A security guard where I work at The Menninger Clinic in Houston calls me “Doc” whenever I pass him by. Though I am not a doctor or even a clinician, I don’t correct him. It seems like a rude thing to do, so I let it go, nod, smile and move on.
I don’t criticize his assumption. After all, I have two things in common with many doctors: I am portly, which is a fine and kind word, and I sport a beard, a white one. In the cold months, I wear those academic clothes–tweeds and elbow patches and such–that college professors used to wear, so I get where the guard is coming from.
Unfortunately, the security guard is not alone. Others who know I work at a hospital where mental illness is treated often call upon me for a professional opinion. This is like asking Dr. Pepper® about how to avoid tooth decay.
“Roger, why does Lucy drink? She has everything going for her, so what’s her problem? How do I get her to stop?”
Lucy calls me with many of the same questions. “Do I drink too much? Am I an alcoholic? Tell me!”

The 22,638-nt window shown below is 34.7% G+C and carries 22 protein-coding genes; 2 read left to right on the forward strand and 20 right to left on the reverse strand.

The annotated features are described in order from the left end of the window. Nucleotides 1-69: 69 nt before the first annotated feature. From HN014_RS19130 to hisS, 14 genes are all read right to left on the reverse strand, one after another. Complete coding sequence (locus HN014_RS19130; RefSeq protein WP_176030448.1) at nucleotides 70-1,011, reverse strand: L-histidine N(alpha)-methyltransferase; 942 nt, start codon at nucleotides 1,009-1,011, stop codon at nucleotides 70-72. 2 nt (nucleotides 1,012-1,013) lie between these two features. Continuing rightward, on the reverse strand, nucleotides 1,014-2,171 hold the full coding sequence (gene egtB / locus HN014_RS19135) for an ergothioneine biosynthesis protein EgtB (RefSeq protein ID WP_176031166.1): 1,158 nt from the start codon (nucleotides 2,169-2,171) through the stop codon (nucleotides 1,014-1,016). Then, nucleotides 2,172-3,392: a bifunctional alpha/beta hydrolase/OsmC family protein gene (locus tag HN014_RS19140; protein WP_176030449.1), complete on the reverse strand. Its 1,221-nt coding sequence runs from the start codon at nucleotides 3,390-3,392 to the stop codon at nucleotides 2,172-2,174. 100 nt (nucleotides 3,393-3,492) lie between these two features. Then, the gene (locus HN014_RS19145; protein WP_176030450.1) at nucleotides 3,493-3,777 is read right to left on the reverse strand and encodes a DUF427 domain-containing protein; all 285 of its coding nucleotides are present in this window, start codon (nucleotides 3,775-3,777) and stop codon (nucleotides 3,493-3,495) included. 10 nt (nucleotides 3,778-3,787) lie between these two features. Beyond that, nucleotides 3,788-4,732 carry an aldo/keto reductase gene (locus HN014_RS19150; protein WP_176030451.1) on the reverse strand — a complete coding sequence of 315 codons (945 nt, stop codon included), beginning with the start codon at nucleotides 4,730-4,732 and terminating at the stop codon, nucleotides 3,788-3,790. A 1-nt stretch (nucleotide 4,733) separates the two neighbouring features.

“Roger, tomorrow night we’re having an intervention for Lucy, can you call in? What would you do?”
How about cancer?
No one ever asks me about their cancer treatment and that’s the point. Why should they? And why should anyone ask me or their best friend to analyze a problem of the mind? Mental illness is a difficult problem. It is not a topic for chats or easy answers. Only when we take these issues as seriously as heart disease will we see stigma decrease.
No one should ask me my opinion about anyone’s mental health or ask me to diagnose a potential addiction. I am as qualified to discuss a person’s mental health as Dr. Dre or Dr. Who. But I get it. People are frustrated and relish a familiar face when asking momentous questions, especially about their mental states.
Find an expert
My advice in all cases is to steer a person toward an expert. If you want to know how to treat your uncle’s cancer, or your own, don’t ask me. I’m not a doctor. Just because I work at a mental health facility doesn’t mean you should ask me to tell you what’s going on inside your mind or someone else’s.
That’s like asking me to fix your car because I drive one.